Inside the bank, Shade stood in a uniform that matched her husband's. Dark, bobbed hair came to sharp-looking points at either side of her chin. In front of her stood a cluster of thirty bank employees and customers, who stared straight forward with slack jaws and wide, dazed eyes. They looked like a choir about to burst into song, standing against the western wall of the bank. Shade focused on them, telepathically broadcasting feelings of tranquility to her prisoners. In the past, she had taken delight in listening to hostages panic and beg to be released, but this mission was special: This was her son's debut, and she wanted to be able to observe it without having to deal with any nervous bank tellers trying to play hero. Her brow furrowed in concentration. Her pupils flashed for a moment, turning a bright silver that bled into her irises and beyond, until her eyes resembled polished metal orbs. The sides of her mouth drew together in a loose O as she tapped into the minds of the men and women.

“Sleep,” she whispered, a command that would have been barely audible to the hostages, even if they hadn't been under her control. “Forget.”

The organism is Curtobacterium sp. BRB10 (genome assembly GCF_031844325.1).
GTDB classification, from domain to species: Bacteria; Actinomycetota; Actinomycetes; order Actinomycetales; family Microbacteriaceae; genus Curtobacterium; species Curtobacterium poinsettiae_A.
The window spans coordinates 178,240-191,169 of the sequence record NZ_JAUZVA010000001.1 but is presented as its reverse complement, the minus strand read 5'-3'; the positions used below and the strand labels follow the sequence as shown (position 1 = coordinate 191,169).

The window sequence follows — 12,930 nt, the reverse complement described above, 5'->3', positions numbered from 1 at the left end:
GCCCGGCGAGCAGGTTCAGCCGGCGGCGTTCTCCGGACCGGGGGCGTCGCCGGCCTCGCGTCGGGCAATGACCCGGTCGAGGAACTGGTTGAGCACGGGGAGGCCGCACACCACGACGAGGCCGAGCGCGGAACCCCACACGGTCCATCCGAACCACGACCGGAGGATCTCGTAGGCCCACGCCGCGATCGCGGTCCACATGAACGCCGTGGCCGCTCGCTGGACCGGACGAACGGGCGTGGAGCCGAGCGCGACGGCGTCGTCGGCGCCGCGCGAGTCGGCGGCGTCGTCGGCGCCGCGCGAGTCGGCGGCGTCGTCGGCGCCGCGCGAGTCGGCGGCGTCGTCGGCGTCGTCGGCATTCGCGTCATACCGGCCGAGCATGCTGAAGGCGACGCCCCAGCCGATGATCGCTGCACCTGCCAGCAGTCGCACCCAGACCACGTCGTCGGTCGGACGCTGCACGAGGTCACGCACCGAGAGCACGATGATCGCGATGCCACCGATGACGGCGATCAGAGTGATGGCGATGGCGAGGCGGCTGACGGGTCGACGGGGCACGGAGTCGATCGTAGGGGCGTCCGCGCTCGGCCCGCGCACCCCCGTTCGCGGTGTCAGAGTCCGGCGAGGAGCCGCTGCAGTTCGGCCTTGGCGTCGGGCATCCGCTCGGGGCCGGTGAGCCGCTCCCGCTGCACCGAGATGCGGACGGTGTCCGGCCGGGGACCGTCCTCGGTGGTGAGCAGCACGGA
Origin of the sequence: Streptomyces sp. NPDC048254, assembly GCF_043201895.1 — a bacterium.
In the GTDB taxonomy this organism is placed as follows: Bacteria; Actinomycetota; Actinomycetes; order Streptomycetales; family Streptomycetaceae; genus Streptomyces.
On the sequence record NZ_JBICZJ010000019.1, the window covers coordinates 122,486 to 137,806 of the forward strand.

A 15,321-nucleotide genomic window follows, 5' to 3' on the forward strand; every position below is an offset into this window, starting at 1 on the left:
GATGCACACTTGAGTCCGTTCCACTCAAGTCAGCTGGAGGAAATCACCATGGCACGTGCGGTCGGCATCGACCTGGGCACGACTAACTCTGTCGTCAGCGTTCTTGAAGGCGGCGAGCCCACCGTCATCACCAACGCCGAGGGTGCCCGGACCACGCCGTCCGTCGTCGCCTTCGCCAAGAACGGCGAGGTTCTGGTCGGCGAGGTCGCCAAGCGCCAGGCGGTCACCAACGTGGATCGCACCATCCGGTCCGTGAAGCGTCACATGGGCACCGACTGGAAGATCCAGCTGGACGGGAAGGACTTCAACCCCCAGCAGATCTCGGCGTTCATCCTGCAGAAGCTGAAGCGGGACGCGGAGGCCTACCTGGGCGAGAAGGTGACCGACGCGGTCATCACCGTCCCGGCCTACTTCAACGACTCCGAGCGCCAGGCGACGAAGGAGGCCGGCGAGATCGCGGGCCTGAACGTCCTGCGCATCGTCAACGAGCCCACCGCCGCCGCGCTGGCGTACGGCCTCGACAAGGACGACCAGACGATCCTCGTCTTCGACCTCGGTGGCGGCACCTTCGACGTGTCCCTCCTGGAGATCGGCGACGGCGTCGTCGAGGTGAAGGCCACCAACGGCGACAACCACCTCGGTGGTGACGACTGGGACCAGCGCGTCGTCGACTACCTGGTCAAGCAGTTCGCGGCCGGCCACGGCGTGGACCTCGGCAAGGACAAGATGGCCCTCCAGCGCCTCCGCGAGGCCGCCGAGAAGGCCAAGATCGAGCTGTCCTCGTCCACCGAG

Simultaneously, the group drew in deep breaths. Shade's eyes returned to normal as she pivoted and walked toward her son. Behind her, the bodies fell and crumpled together on the floor with a collection of thumps. A few people began to snore, and the sound resonated through the bank, bouncing off the marble floor and high ceilings.

Alex Knight—fourth-generation direct descendant of one of the Cloak Society's founding scientists—heard none of this. Nor did he hear his mother's boots clack against the marble floor as she neared him. The hostages were the least of his worries. He stood at the south end of the bank—past the rows of mahogany desks at the entrance, and behind the long counter where tellers and customer service agents normally stood. Beside him were his three Beta Team teammates, the superpowered children of Cloak. They wore black pants and long-sleeve shirts similar to those of the High Council but with two distinct differences. The Betas had only two bands on each shoulder, and the front of their shirts featured the Cloak Society's emblem in radiant silver: a skull shrouded in a hood, the bottom of which flared up and around the top of the figure, like wings. Alex barely registered his peers, either. The only thing that mattered to him was the giant metal door of the vault. It was his twelfth birthday, he and his teammates were on the first mission of their careers—Cloak's first public appearance in almost a decade—and things were not going well.